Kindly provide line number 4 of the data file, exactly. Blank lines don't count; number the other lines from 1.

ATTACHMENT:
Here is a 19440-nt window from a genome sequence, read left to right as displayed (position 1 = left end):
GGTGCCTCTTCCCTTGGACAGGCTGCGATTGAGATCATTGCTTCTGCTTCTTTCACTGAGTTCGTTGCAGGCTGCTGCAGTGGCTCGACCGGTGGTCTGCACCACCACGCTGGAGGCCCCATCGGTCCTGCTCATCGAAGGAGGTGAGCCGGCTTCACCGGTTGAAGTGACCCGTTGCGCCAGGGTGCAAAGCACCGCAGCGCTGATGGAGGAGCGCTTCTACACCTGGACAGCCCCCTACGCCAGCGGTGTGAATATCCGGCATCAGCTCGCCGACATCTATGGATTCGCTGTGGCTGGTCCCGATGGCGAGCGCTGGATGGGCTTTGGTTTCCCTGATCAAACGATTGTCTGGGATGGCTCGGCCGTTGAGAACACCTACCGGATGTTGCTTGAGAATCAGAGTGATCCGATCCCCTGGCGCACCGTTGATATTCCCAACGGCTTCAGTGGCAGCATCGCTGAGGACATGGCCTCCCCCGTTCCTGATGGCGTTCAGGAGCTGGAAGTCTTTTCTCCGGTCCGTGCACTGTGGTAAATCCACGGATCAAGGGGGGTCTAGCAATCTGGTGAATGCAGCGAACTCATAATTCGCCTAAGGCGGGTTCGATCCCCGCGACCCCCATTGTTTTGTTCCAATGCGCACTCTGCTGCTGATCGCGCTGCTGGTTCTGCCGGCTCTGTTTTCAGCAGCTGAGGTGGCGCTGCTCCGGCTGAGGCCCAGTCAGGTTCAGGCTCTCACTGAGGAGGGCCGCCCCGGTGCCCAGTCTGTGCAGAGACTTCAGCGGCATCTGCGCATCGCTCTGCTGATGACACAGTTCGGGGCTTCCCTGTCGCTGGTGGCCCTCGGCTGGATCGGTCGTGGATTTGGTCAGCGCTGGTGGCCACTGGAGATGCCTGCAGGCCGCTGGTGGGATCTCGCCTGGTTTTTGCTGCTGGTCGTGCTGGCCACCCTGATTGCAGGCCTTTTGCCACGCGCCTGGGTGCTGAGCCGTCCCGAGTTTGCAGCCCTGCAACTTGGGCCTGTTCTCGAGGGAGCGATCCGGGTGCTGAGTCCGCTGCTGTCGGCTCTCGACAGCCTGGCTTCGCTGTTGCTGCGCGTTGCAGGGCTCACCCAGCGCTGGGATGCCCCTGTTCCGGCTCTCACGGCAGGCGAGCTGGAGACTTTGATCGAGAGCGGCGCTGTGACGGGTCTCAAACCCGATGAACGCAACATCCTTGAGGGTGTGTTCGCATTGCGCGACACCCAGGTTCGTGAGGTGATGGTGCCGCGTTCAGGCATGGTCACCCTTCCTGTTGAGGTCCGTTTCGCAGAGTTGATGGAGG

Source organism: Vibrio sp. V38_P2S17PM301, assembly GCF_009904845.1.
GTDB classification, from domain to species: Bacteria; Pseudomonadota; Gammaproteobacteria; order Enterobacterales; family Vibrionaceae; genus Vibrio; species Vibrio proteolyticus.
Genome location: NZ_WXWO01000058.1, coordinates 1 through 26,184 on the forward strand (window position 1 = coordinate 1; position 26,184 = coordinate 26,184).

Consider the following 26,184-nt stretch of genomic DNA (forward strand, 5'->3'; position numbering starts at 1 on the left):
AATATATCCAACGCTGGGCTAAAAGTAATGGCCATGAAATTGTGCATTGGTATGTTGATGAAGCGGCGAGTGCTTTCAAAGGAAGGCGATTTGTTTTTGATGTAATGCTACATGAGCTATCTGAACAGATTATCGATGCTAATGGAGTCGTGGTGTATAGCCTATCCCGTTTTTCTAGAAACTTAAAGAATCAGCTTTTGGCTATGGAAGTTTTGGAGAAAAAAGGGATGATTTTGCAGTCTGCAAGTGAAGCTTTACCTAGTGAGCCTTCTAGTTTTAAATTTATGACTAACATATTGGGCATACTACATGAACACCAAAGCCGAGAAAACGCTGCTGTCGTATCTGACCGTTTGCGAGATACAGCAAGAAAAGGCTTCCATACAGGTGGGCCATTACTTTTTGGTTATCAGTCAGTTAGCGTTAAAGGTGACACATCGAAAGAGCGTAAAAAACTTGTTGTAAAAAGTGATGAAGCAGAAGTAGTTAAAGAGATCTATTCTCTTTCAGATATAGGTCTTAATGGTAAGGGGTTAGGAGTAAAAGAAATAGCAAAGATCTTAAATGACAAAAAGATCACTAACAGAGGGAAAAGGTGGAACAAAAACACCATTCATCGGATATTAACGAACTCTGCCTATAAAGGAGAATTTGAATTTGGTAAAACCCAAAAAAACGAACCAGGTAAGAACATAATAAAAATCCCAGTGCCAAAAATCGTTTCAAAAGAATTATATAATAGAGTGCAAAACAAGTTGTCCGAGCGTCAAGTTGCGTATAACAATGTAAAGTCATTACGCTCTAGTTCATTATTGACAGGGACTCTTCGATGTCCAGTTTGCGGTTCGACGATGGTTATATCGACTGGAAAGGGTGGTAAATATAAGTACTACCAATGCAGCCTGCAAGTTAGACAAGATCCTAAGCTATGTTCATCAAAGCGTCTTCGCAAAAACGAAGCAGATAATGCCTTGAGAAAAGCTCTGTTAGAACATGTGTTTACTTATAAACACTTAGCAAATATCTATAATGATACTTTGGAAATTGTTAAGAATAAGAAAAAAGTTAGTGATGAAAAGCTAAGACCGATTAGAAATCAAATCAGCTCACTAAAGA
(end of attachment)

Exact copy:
GTDB classification, from domain to species: Bacteria; Pseudomonadota; Gammaproteobacteria; order Enterobacterales; family Vibrionaceae; genus Vibrio; species Vibrio proteolyticus.